Holes in hosta leaves are most often produced by slugs, grasshoppers and certain caterpillar-like insects. Some types of leaf-cutter bees also take almost perfectly-round sections right out in the middle of leaves. Considering you're in Minnesota, I'd guess yours are the result of slug or grasshopper feeding - the most common cause.
More than a few gardeners these days are leaning away from highly-toxic bug sprays - which I think is a wise course of action - and selecting equally-effective natural materials. Slug pellets are attractive to birds, small animals, household pets and small children (even cats who've lain on, or walked through, pellets later ingest poisons during their grooming process). Residues get into the soil, then into our food chain and water supplies. I don't use them...the potential consequences are too disturbing.
Slugs are physiologically acidic - powerfully acidic - and are repulsed by alkaline conditions. Oddly enough, hosta grow and perform at their maximum in alkaline soil...........so...........if the soil pH is adjusted (sweetened) to the point where hosta (and almost all other perennials as well) like it....the slugs will avoid that area. There are a couple of articles in Archives that will expand on the subject: "All You Need To Know About Hosta" and "Slugs & Snails".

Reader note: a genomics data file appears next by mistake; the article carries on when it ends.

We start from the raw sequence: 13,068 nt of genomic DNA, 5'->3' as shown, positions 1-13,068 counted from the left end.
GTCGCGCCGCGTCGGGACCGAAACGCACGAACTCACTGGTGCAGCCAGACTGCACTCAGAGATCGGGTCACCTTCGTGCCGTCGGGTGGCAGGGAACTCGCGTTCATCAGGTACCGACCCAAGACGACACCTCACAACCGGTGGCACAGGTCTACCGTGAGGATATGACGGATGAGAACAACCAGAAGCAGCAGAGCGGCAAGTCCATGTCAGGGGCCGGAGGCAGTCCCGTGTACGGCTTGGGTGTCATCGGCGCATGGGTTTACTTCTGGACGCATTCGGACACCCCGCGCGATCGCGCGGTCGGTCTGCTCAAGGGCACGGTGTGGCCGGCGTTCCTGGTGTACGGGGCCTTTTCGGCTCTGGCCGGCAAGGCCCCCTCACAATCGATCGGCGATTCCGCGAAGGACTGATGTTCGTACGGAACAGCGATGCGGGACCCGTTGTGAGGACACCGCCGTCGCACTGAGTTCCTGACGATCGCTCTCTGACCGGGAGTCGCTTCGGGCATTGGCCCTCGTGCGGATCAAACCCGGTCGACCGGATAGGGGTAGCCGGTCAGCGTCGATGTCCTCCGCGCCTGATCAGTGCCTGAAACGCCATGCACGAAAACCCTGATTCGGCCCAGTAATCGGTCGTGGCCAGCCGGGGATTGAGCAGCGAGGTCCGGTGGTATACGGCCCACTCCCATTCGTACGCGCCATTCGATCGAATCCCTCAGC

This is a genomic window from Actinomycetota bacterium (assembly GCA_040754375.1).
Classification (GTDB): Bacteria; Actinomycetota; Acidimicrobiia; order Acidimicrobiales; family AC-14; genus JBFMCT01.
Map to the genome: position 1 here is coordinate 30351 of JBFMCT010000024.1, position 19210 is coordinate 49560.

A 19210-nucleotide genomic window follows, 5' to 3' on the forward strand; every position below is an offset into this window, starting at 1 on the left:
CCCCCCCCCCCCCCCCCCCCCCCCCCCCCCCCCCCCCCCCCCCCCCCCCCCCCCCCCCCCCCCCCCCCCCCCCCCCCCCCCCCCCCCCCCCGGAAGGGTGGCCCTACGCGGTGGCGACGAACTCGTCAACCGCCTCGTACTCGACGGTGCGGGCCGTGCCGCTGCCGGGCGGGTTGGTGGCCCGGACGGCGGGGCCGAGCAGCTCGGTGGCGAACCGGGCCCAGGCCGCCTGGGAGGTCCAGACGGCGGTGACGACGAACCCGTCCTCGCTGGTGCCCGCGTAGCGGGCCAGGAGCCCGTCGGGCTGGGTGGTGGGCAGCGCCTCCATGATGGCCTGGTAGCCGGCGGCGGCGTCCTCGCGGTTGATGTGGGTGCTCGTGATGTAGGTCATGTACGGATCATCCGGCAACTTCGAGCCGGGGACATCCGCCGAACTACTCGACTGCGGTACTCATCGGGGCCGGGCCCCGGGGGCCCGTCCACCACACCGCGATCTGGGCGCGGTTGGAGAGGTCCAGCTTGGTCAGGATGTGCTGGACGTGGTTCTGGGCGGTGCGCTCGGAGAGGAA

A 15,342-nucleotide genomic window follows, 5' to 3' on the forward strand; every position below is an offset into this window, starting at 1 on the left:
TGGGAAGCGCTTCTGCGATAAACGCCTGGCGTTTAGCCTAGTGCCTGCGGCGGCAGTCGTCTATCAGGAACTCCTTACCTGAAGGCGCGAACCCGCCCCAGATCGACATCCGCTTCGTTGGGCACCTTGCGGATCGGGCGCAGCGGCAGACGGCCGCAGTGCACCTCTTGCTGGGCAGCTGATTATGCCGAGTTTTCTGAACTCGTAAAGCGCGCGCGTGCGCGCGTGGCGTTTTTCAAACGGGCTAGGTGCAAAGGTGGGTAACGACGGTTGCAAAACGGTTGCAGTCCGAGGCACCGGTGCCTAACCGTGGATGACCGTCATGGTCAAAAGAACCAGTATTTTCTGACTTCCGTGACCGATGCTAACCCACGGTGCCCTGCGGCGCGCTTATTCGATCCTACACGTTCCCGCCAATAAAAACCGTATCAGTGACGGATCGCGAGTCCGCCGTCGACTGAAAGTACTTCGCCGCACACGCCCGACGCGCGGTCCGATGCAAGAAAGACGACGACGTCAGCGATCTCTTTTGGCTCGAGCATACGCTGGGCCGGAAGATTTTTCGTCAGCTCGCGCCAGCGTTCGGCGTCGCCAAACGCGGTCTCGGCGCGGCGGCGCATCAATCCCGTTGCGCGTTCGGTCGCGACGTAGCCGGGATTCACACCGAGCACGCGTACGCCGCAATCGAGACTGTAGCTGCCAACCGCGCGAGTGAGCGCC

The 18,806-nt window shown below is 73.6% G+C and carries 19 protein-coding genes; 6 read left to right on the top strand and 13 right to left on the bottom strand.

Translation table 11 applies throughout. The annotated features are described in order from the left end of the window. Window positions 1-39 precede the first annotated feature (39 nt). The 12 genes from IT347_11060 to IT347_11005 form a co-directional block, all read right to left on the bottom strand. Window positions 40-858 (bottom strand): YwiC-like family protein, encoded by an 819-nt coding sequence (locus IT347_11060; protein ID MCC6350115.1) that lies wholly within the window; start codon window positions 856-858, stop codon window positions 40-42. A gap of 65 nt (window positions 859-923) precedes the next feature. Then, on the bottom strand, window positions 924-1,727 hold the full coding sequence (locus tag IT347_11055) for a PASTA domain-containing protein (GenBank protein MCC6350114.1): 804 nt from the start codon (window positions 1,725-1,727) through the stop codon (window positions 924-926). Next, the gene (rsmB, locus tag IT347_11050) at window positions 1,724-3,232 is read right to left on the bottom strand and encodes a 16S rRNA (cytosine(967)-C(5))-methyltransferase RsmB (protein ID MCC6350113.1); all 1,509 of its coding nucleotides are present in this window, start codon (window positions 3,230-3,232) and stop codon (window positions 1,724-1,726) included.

Mice, shrews, moles, voles and gophers consider hosta crowns (roots) a particularly tasty treat....and will munch on them during any time of the year... but especially over winter - under the snow - when other foods are scarce.
Cats - lots of them - can help....but these tiny munchers multiply at prodigious rates. Once again, poisons are dangerous and can be a slow, prolonged and unpleasant death for even vermin to have to undergo. Quick-kill traps are probably the best and most effective. Orient traps so the creature MUST approach the bait from the end....not the sides. A standard mouse trap can be baited with something like half-cashews (salted...they love salty food) and placed between two bricks to prevent side-access. (if they come in from the side, they're apt to be caught by a foot or leg, and suffer for several hours before perishing from exhaustion.)
As you might expect, I prefer a more humane approach. Today, a number of live traps are on the market and, since these little creatures adapt quickly, they can be lured into them and you can transport them into a more wild location away from your garden. A mile would work... but not around other dwellings. Be very cautious, however, because almost all have fleas (that could be carrying disease) and could possibly carry rabies. Up close they're "cute" but don't be tempted to directly handle them.
By the way, both vermin and slugs are apt to be present in HUGE numbers—even if you don't see them. Get yourself ready for what might end up being an extended battle.